1. As an RN what do you like most about your job as part of the NOMS 360 Care Management Team?
I enjoy working with the most acute patients. I am lucky to work for two offices that allow our 360 Care Management Team to be clinically autonomous. I enjoy working with my providers and learning how they treat their patients. I have learned a tremendous amount about the geriatric population due to the doctors’ compassion and willingness to teach.
2. What has been a positive experience in your position that stands out when working with a patient?
Although over the years, I have had many positive experiences, I have one that particularly stands out. A patient was going to be having a pacemaker installed and was quite nervous about the surgery. I was able to walk him through the process and coordinate with the cardiologist to ensure he had all pre-surgery testing completed. After the patient’s surgery, I continued to monitor him closely and tell him what to expect afterward. The continued coordination of communication between the cardiologist and the provider was what I believe won the patient over on the value of having a nurse to call upon when in doubt. Although this surgery is very common, the patient was forever grateful for my reassurance and the continuity our program provided.
3. What has been the most rewarding part of your job as a Care Manager?
When I first started this job, I didn’t realize the type of impact I would have on patients just by calling them. I thought, what could I possibly do by phone that would benefit them as much as seeing them in-person and providing traditional treatments. It was when I began calling patients and realized how care management is critical to best patient outcomes, that I began enjoying the intrinsic rewards; I find my work tremendously fulfilling. A large part of my job satisfaction also stems from the outstanding providers who support and allow me to function with ease in the team-based process.
4. What is something you find most patients don’t know or understand about Care Management?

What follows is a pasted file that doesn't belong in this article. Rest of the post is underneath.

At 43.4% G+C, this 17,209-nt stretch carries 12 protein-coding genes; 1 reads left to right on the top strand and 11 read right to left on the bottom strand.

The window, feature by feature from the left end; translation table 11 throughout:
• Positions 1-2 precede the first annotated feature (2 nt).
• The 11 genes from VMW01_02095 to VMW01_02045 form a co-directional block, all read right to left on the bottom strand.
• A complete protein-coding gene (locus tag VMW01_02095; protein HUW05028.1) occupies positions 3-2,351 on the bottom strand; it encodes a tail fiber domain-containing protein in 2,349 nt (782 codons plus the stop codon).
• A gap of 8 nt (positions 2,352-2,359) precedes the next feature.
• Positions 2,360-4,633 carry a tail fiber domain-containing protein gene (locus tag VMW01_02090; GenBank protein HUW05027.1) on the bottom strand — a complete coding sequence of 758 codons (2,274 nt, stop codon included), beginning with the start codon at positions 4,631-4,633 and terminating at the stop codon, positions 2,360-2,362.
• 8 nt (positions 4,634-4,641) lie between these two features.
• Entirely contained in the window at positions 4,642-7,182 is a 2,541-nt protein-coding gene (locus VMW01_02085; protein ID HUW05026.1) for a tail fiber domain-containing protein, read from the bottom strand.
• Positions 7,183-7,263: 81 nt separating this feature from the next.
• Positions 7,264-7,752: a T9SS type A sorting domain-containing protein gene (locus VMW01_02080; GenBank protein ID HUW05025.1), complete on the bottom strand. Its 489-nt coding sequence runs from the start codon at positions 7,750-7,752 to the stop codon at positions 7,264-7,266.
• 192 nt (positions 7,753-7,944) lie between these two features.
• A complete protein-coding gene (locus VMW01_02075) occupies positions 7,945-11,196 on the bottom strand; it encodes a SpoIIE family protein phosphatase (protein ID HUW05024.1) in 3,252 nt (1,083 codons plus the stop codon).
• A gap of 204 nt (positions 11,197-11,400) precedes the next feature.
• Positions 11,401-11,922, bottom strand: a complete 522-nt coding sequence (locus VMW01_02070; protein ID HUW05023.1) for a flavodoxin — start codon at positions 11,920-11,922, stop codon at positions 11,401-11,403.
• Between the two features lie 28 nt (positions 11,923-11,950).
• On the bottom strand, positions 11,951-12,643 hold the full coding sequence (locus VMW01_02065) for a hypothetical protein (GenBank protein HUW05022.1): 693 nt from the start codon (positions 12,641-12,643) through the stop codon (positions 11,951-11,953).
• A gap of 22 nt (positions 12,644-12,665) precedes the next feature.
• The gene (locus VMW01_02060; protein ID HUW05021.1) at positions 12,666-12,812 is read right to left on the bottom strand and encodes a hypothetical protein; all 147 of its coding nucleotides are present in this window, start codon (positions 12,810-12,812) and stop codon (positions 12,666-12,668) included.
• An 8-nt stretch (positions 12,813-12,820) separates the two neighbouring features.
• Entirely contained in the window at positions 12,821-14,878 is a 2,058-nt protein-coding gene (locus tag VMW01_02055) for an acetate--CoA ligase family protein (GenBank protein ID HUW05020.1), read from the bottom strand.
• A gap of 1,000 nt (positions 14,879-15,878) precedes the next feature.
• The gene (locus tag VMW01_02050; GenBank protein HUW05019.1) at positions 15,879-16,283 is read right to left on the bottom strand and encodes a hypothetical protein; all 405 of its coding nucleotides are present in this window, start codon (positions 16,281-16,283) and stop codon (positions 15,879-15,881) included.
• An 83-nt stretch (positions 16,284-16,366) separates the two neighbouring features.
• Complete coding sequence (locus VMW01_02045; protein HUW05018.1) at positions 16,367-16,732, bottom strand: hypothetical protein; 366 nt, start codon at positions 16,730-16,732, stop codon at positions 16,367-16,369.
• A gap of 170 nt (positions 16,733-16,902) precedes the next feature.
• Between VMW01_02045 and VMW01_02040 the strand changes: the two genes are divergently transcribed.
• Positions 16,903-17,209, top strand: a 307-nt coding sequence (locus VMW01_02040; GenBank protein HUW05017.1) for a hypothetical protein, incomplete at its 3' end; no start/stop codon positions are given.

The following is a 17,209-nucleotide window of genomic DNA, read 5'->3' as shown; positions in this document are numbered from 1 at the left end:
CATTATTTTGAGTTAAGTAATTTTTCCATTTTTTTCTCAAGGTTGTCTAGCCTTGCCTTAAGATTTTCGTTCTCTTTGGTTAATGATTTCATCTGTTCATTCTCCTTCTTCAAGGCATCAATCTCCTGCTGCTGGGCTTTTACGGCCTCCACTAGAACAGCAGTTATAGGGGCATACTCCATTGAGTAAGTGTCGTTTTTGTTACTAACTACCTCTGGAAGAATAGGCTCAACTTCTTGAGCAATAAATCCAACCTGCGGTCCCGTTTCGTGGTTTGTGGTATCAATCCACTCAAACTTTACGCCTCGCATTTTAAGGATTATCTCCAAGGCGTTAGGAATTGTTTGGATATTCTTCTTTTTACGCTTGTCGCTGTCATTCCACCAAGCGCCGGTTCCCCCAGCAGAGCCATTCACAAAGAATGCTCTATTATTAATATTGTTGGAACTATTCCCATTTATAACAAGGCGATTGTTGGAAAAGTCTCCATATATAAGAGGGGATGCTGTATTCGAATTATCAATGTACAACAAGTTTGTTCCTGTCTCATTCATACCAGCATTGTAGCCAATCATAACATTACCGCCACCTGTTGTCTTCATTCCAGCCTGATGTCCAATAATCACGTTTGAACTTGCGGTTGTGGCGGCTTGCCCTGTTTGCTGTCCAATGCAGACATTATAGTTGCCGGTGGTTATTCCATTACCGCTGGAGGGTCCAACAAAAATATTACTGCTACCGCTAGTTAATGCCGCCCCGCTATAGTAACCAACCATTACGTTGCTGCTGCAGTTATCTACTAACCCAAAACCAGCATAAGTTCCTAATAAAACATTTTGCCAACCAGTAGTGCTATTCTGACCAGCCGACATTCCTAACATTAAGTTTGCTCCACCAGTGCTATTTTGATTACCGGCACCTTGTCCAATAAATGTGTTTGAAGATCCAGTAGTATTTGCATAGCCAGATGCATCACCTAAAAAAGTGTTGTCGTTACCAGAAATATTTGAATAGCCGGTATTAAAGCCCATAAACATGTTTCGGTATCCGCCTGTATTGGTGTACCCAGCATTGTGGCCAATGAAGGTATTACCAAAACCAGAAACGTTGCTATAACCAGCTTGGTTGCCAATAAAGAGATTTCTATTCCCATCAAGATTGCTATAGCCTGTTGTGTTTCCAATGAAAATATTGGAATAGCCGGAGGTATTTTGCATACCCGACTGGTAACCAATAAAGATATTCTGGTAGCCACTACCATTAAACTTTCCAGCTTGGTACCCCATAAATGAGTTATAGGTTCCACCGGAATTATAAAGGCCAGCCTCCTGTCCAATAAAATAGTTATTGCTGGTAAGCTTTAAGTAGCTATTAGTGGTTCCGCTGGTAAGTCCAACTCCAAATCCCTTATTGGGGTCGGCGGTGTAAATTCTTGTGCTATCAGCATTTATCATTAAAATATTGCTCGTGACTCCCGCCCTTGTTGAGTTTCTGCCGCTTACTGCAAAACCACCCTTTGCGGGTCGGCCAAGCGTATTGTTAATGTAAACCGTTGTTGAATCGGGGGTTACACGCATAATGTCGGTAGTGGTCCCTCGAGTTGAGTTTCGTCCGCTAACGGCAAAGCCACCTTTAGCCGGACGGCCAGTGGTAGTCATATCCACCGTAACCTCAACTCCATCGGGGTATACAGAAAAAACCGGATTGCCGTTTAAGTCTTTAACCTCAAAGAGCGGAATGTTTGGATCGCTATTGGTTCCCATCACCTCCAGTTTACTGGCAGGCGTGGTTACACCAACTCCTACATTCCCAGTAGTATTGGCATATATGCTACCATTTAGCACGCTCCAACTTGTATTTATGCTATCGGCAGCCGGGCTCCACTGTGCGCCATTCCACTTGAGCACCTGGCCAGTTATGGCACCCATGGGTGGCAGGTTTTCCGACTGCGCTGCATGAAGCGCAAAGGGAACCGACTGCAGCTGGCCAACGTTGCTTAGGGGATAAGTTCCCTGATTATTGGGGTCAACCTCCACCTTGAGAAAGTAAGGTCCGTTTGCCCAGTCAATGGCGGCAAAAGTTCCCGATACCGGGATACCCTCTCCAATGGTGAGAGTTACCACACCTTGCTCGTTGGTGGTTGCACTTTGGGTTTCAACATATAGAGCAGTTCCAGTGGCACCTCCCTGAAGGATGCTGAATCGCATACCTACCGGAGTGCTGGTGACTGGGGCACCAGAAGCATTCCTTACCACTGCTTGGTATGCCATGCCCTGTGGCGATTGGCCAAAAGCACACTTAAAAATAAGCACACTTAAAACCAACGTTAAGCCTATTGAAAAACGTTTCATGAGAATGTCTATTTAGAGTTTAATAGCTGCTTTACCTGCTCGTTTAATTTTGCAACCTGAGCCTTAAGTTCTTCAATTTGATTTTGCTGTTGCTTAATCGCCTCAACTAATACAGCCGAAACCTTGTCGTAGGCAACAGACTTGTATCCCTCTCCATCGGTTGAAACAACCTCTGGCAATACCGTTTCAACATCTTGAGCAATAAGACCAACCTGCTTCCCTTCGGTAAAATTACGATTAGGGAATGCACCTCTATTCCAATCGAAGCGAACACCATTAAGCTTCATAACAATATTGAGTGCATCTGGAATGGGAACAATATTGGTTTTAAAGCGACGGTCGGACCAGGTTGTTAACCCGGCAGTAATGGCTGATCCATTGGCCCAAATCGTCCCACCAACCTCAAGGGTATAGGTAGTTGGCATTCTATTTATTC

When first broaching our program with patients, often the objection is, “I already have a home health nurse,” or “I have a nurse that calls me from my insurance that checks in with me monthly.” I try to explain to them the difference between my role and their other services. First, it’s fine to have a nurse call from the insurance carrier, but the point is just that: they represent the carrier, not their provider. Our team has the capability to quickly and directly reach the provider if there is a concern with their care, making that personal connection between our team, the provider, and patient. That’s what NOMS 360 Care Management is all about.
5. How do you balance the needs of the patient with those of their families/friends?
Sometimes this can be difficult. I find the wishes of the patient don’t always match the family’s - and sometimes our team is in the middle, communicating these wishes, which are not always well received. With the help of the providers, we can facilitate the family’s understanding of what is best for the patient, versus their own, however well-meaning, agenda. Our team is the extension of the doctor, and most times the family understands; our role is to be the advocate for the patient and make sure they are being heard.
6. What kind of help do you find most common for patient/family needs?
Candidates for participation in NOMS 360 are generally Medicare and Medicaid recipients. The most common needs involve placing the patient into a long-term care facility, or facilitating a transition-of-care-call once they are discharged from the hospital. After any type of hospital stay, the patient and families are given a lot of information to process; our call can help alleviate concerns and be a reassuring voice. Another very common way we help is through medication affordability and medication/chronic condition education.
7. Outline a situation when a patient/family member expressed their gratitude for you or the Care Team.
That is one thing that just never gets old. I sometimes forget that what I believe is “just my job,” can mean so much to someone else - especially if they are dealing with a new life transition, or a loved one is having difficulty with the transition. I have received cards, flowers and numerous “thank yous.” And each and every time, it makes me stop and appreciate the value my position brings, to those I am lucky enough to support. One thing I hear often from my patients is, “I know if I call you Angela, you will get the job done!”
8. Most of your communication with patients is over the phone. How do you feel about developing rapport with patients via a phone call and what challenges, if any, does this have?
I have learned to meet patients where they are, meaning if they are not ready to make certain lifestyle changes, I don’t press them. It’s very hard to get a call from a total stranger reminding them of how sick they may be. I usually try to find a commonality between us; not all talking must be about health! I have also learned it is a very important part of the puzzle to meet your patients if able, just being able to put a face to a name makes a big difference when trying to overcome that challenge. And now with highly successful emergence of telemedicine, more than ever, patients are becoming comfortable talking with their healthcare team via phone or on the screen.
Guest blogger: Angela Downs, RN. Learn more about NOMS 360.